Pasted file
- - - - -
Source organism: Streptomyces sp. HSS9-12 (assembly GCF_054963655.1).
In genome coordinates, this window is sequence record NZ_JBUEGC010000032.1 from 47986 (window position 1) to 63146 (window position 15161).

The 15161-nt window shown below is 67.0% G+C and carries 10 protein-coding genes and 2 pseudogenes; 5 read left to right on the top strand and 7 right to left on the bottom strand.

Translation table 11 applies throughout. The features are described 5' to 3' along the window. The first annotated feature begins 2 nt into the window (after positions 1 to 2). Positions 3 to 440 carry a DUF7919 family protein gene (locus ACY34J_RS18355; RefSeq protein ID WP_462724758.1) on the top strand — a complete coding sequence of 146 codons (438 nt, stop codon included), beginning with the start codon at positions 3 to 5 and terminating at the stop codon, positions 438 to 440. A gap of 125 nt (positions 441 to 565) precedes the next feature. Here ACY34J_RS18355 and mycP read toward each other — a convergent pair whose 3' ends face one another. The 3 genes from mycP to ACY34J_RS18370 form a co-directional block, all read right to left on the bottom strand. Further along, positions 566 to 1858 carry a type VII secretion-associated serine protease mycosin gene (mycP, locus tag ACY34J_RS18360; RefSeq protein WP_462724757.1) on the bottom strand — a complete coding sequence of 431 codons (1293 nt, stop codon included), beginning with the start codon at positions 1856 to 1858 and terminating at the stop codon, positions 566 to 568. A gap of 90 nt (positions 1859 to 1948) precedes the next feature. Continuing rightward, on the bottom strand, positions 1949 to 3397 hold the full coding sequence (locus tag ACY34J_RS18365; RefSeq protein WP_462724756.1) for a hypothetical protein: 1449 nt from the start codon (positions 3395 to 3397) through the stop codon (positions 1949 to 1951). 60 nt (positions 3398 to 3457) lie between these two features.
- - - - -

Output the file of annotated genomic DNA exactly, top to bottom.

Source organism: Streptomyces sp. HSS9-12 (assembly GCF_054963655.1).
In genome coordinates, this window is sequence record NZ_JBUEGC010000032.1 from 47986 (window position 1) to 63146 (window position 15161).

The 15161-nt window shown below is 67.0% G+C and carries 10 protein-coding genes and 2 pseudogenes; 5 read left to right on the top strand and 7 right to left on the bottom strand.

Translation table 11 applies throughout. The features are described 5' to 3' along the window. The first annotated feature begins 2 nt into the window (after positions 1 to 2). Positions 3 to 440 carry a DUF7919 family protein gene (locus ACY34J_RS18355; RefSeq protein ID WP_462724758.1) on the top strand — a complete coding sequence of 146 codons (438 nt, stop codon included), beginning with the start codon at positions 3 to 5 and terminating at the stop codon, positions 438 to 440. A gap of 125 nt (positions 441 to 565) precedes the next feature. Here ACY34J_RS18355 and mycP read toward each other — a convergent pair whose 3' ends face one another. The 3 genes from mycP to ACY34J_RS18370 form a co-directional block, all read right to left on the bottom strand. Further along, positions 566 to 1858 carry a type VII secretion-associated serine protease mycosin gene (mycP, locus tag ACY34J_RS18360; RefSeq protein WP_462724757.1) on the bottom strand — a complete coding sequence of 431 codons (1293 nt, stop codon included), beginning with the start codon at positions 1856 to 1858 and terminating at the stop codon, positions 566 to 568. A gap of 90 nt (positions 1859 to 1948) precedes the next feature. Continuing rightward, on the bottom strand, positions 1949 to 3397 hold the full coding sequence (locus tag ACY34J_RS18365; RefSeq protein WP_462724756.1) for a hypothetical protein: 1449 nt from the start codon (positions 3395 to 3397) through the stop codon (positions 1949 to 1951). 60 nt (positions 3398 to 3457) lie between these two features.